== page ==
And no, this simplification with an event template for each row was not working with other existing uses of this page that can only parse a table (this could have been done but with more people complaining as it would have been much more radical). For changing it, it would have required more work and discussions to know where there are used. The wya it is does not change the layout and is globally compatible with existing external parsers: there's always been some variation in the HTML presentation of the main column, it was progressively normalized but the initial format sicne the begining as not changed even if we are now a bit more restrictive.
You're the only one that do not understand that the single span introduced does not complicate things, and that refuses to add the year precision in the date field (even if this is explained, and if that does not complicate things at all: copy-paste an existing rown just change the date and the event name and links, adapt the small flags at end where needed: this has always been done like this and does not require more work than before. — Verdy_p (talk) 09:41, 17 August 2017 (UTC)
You have a track record of making things gratuitously complicated without providing a simple interface, even ripping out the ones other people create, and you push back against everyone who complains about you. For instance, here, you added a y= parameter to {{Dm}} even though the template was specifically documented as accepting anything valid in Mediawiki with a link to the full specification including years as part of the date. This discourages people from using the wiki and instead they find other places to converse.--Andrew (talk) 16:56, 17 August 2017 (UTC)
For what it's worth, I also feel that the added span and classes are potentially problematic. We expect this table to be edited by anyone who wants to host an event, which includes people who are unfamiliar with the wiki, and may have never seen HTML code before. Sure, copying an existing line still works. But messing with some strange codes that you don't really understand still takes some confidence. I've seen people shy away from simpler tasks because of a fear of breaking things.
I actually like having microformats used more in OSM, but I wonder if we can't find a better solution. Wrapping this into a template, for example, seems almost ideal from a usability point of view. And as there aren't all that many parsers out there (is there even one besides the Weekly OSM one?), updating them should be a possibility. After delaying this change for years, we should be able to spare a month or two to wait for the parser implementation to be updated. --Tordanik 17:04, 17 August 2017 (UTC)
The parameter is there only to apply the same year to both dates, yes it could be added in the two dates but the way the Dm template works makes it difficult to infer a valid date from a partial date, as it is internally parsed as being the current year (so it does not work with history, and requries an override). For now it is made for compatibility, but not all historic pages have been converted to use an explicit year. So without it, it cannot emit a valid microformat (the year is completely unparsable and there's no way to see if one is really indicated).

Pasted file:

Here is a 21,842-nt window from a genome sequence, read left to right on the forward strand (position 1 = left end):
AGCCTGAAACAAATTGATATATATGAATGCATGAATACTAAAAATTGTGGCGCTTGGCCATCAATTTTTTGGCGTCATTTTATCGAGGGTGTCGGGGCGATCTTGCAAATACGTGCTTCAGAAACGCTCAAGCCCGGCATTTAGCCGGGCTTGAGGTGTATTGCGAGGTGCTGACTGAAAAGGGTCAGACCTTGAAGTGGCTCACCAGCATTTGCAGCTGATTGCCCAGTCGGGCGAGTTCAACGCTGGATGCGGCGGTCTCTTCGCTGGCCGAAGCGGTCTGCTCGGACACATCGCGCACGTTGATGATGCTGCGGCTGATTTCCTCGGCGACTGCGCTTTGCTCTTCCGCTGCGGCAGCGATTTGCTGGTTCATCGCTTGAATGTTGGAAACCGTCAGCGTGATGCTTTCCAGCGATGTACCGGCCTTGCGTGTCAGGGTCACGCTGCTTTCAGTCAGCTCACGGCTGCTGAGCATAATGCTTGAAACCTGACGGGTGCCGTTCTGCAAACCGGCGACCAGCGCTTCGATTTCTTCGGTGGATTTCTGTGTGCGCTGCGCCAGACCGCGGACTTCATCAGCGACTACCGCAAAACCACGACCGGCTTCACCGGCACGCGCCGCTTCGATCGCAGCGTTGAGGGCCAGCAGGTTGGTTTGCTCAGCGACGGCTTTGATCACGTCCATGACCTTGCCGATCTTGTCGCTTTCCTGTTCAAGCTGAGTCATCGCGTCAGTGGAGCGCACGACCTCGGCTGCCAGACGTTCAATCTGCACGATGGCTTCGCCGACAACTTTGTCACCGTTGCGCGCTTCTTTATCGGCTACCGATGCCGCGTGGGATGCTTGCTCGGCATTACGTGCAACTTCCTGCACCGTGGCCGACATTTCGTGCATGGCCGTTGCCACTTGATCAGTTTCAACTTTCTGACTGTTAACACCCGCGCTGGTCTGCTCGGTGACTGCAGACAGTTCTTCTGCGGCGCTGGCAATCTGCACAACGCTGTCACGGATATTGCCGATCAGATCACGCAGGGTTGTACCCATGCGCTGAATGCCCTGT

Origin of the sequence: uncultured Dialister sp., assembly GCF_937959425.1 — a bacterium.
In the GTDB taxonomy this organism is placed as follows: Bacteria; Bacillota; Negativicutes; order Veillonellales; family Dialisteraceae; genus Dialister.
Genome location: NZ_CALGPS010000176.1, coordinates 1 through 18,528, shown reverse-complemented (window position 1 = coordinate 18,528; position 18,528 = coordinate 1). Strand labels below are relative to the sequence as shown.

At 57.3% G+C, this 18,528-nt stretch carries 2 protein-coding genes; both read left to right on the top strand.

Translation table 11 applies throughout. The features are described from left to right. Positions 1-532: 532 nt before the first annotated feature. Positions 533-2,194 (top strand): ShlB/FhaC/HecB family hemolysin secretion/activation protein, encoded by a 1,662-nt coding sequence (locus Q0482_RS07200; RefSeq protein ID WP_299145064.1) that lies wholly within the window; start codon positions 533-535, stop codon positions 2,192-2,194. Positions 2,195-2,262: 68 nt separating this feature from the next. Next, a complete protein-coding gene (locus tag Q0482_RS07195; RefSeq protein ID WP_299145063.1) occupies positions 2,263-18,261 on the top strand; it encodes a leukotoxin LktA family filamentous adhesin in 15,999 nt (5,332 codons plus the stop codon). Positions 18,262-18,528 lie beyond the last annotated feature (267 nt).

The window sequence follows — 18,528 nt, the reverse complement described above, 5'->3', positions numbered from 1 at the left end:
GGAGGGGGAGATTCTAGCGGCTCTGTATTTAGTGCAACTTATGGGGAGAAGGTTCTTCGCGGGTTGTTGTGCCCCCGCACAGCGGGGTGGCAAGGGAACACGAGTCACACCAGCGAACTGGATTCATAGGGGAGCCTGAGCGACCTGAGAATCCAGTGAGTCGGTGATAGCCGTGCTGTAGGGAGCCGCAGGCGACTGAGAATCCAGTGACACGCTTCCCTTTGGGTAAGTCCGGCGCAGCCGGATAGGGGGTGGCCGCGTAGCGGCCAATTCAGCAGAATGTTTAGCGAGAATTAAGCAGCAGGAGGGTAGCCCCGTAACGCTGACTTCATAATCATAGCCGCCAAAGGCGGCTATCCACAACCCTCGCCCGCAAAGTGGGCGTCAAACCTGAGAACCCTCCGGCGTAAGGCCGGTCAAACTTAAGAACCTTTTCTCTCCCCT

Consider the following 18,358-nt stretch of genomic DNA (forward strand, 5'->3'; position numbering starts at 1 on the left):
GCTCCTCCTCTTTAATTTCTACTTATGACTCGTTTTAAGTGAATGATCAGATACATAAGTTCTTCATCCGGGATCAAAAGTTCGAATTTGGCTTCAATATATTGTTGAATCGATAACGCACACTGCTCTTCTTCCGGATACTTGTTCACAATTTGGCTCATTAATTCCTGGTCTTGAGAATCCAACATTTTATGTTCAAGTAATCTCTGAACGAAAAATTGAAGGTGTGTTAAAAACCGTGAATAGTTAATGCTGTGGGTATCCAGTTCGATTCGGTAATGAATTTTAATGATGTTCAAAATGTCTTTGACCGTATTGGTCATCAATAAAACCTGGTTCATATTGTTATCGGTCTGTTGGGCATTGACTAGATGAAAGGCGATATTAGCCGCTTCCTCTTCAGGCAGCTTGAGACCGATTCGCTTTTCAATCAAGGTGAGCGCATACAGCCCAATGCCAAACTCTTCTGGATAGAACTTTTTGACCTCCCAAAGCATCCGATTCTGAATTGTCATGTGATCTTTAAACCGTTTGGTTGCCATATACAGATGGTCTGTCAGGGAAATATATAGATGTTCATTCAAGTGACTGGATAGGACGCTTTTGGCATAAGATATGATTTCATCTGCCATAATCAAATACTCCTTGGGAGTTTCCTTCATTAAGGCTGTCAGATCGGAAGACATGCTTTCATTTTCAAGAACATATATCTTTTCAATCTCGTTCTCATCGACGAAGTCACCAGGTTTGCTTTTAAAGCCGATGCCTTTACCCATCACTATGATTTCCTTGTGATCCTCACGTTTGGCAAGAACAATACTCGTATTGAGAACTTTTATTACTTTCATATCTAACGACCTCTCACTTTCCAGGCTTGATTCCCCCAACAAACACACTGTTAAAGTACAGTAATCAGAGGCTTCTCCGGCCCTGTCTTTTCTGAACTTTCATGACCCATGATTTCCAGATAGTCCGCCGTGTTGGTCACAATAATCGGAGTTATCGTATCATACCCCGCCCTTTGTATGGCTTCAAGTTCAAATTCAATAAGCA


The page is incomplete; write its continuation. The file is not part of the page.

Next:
I did not want to complicate things and really tried with the minimum needed to support these long-awaited and multiple times requested event microformats (so no it was not a "gratuitous" change). No one had attempted to propose a way to implement it. I did not break any functionality the way it was made.
It would have been preferable to have a base template for each event, but an earlier attempt to do it was canceled because it broke external parsers used by other sites (that were trying to parse the wiki code directly). Anyway this was discussed with several site maintainers. — Verdy_p (talk) 17:49, 17 August 2017 (UTC)

Add Lat/Lon to be able to show events on a map

Currently it is not possible to show the events on a map because there's any information about lat/lon and geolocation doesn't really works because of the insufficient location. At the OSM Hackweekend in Karlsruhe i've created a new Template Template:LatLongMF2 which generates a hidden (non-visible to human readers on the page) h-geo microformat which can be parsed by microformat parsers. For a proof of concept i've copied a few events to User:Haribo/Calendar and have written a script which parse it and show it on http://usergroups.openstreetmap.de (Layer: Events). Please have a look at it and if nobody has any objections i would make it public to the Calendar Template - Haribo (talk) 14:02, 21 October 2018 (UTC)

Thanks for this addition, but to me it looks like you would have to add the coordinates into the template, right? This seems to be a bit complicated given that many people edit this template (there is already a discussion about the difficulties of the template above). Why can your page not infer the locations from the given data and store it there? --Tigerfell This user is member of the wiki team of OSM (Let's talk) 18:23, 21 October 2018 (UTC)
Yes, if you would like that an event is shown on a map, then you have to add the coordinates via the new LatLongMF2 Template. I've read the discussion about the difficulties above. Therefore i've created this small easy to handle and capsulated template, and it was important for me, that i wouldn't break anything. Certainly, I would prefer it if the calendar template would be fundamentally revised. Which page do you mean? usergroups.openstreetmap.org or User:Haribo/Calendar? And which given data do you mean? As i mentioned above, the current information about the location is really insufficient. - Haribo (talk) 18:57, 21 October 2018 (UTC)